By David Gregson
The current program cover says it all for me. “Historically informed. Vibrantly performed. Bach Collegium San Diego.” It is a privilege to have this organization in our community. This time they were playing in two venues: St. James by-the-Sea Episcopal Church, La Jolla (May 30) and San Diego History Center, Balboa Park (May 31). The work — Händel’s Il Trionfo del Tempo e del Disinganno (The Triumph of Time and Disillusionment, HWV 46a). A triumph it was indeed.
Because it does not employ a chorus or a traditionally dramatic or Biblical text, Händel’s seldom heard Il Trionfo (1707) is perhaps more of a giant allegorical “morality” cantata than an oratorio. Nonetheless, this accomplished work, often designated as the composer’s first oratorio, is a piece of unalloyed genius. It’s amazing to me, as I look back over my lifetime, how so very much of Händel’s work has gradually emerged from undeserved obscurity — for, yes, there were many decades (and earlier, even a century or two) when almost everything but the Messiah was out of fashion.
Now I marvel at my own accumulation of LPs, CDs and DVDs that contain Händel’s operas, oratorios and instrumental music. At age 73, I can say that the music of Johann Sebastian Bach has always been easier to come by in the form of recordings and live performance. Today Händel and Bach have at last achieved equal profiles on disc and performance venues.
Fittingly it was Ruben Valenzuela’s Bach Collegium San Diego that presented a superb performance of Il Trionfo on the day after my birthday, May 29, at La Jolla’s St. James by-the-Sea Episcopal Church. The event was not in my honor, of course, but I regarded it as the best of presents. The four vocal soloists were remarkable — Estelí Gomez (soprano); Nell Snaidas (soprano); Janelle DeStefano (mezzo soprano); and Aaron Sheehan (tenor) — as were the musicians led by Valenzuela.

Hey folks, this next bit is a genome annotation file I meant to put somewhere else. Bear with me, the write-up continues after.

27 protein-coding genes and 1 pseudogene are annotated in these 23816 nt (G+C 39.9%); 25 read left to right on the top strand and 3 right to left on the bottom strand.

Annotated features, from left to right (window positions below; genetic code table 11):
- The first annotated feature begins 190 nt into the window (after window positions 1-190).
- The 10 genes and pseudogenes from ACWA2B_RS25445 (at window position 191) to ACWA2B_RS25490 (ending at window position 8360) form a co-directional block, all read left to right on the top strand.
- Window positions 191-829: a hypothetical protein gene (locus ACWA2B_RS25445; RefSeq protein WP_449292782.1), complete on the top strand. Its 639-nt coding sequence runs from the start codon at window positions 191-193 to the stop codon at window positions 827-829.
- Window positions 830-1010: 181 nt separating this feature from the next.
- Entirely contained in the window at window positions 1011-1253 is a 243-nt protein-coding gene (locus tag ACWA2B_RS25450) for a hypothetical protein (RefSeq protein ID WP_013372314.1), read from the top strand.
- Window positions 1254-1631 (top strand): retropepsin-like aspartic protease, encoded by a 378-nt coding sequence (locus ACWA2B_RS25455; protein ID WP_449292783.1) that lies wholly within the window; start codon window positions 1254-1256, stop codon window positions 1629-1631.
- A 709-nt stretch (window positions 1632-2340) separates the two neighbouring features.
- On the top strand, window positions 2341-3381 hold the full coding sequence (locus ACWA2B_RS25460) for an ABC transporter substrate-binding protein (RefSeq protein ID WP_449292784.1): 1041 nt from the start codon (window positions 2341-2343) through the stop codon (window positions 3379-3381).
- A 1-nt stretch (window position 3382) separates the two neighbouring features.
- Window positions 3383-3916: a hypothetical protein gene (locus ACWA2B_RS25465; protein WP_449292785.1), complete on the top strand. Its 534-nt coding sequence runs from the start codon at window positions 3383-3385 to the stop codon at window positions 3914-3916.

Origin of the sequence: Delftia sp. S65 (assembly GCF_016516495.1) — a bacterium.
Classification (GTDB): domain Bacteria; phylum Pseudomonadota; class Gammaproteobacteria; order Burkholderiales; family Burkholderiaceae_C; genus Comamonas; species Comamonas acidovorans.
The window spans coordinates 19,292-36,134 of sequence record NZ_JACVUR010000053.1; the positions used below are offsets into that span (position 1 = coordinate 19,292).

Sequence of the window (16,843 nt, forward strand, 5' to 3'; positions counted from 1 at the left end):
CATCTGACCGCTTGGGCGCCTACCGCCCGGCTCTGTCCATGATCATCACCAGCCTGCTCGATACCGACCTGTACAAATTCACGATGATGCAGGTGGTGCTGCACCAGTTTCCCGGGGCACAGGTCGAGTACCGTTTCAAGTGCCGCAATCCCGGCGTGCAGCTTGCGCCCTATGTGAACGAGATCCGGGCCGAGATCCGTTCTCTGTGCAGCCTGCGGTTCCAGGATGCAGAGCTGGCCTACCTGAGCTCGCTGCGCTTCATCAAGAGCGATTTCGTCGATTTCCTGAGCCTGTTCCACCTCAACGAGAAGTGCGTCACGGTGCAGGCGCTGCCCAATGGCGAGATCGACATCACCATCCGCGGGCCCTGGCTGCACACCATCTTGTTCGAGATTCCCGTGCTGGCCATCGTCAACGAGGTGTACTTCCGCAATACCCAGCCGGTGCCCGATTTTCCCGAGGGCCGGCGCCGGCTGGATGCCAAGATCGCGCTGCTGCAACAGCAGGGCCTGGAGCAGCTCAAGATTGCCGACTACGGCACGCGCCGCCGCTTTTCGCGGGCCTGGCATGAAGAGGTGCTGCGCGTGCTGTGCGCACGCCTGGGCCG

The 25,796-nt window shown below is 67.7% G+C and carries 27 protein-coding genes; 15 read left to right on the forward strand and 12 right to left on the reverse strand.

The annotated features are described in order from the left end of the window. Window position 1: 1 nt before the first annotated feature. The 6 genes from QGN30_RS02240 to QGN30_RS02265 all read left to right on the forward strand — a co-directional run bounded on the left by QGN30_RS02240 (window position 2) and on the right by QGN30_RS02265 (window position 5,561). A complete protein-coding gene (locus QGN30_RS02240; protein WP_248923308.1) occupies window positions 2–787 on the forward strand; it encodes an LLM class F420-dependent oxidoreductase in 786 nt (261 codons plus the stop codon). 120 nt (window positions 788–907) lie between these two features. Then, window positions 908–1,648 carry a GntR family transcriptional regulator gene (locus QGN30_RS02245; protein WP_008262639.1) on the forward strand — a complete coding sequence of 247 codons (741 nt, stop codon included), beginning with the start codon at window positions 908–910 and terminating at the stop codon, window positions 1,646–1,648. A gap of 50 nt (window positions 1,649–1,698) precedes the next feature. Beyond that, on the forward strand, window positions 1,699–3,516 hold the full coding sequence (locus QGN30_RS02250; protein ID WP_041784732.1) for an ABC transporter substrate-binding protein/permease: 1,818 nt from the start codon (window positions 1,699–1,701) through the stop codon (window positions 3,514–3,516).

Because the young Händel was still reeling aesthetically from his trip to Rome at age 26, Il trionfo reflects a fresh and forceful Italian influence. It is no simple thing for singers to master this style, and the assuredness of the Collegium artists was once of the great pleasures of the evening.
Dramatically the work is amusingly quaint — although any student of world literature would not find such a text at all surprising. Allegorical poems abound, especially in English and Italian. In this one, the protagonists and antagonists are Beauty, Pleasure, Time and Enlightenment personified. Our pleasure comes from the music, the wonderful arias and deft instrumentation, but the poem is not terribly sophisticated or uplifting. And yet it is the work of a Roman Catholic, Cardinal Benedetto Pamphili.
Here’s the narrative synopsis from the program: “Bellezza (Beauty) gazes into a mirror, accepting that she will not remain beautiful. Piacere (Pleasure) assures her that she will, while in return Bellezza swears eternal fidelity to Piacere. Tempo (Time) and Disinganno (Enlightenment [or Disillusionment]) dispute Piacere’s assurances, stating that Beauty must fade. The two sides start a philosophical and spiritual argument for the soul of Bellezza, who gradually comes to the realization that she must turn away from her life of vanity and hedonism in a spirit of true penitence.” Well, it’s definitely Händel to the rescue on this text!
Not so many weeks ago I had the pleasure of hearing a superb Bach B Minor Mass with the Collegium, and I did not budge from my seat, even for a lengthy intermission. But this work, at a length of almost three hours, found my back lodged in the corner crevice of a rigid St. James church pew — and I confess the strain was too much for my chronic back pain. I should have brought cushions. I rarely if ever abandon a performance before its conclusion, but in this case Pain and Time won out over Pleasure and I had to flee with Beauty humming in my ears. Supremely reliable friends assure me what I missed was every bit as good as what I heard.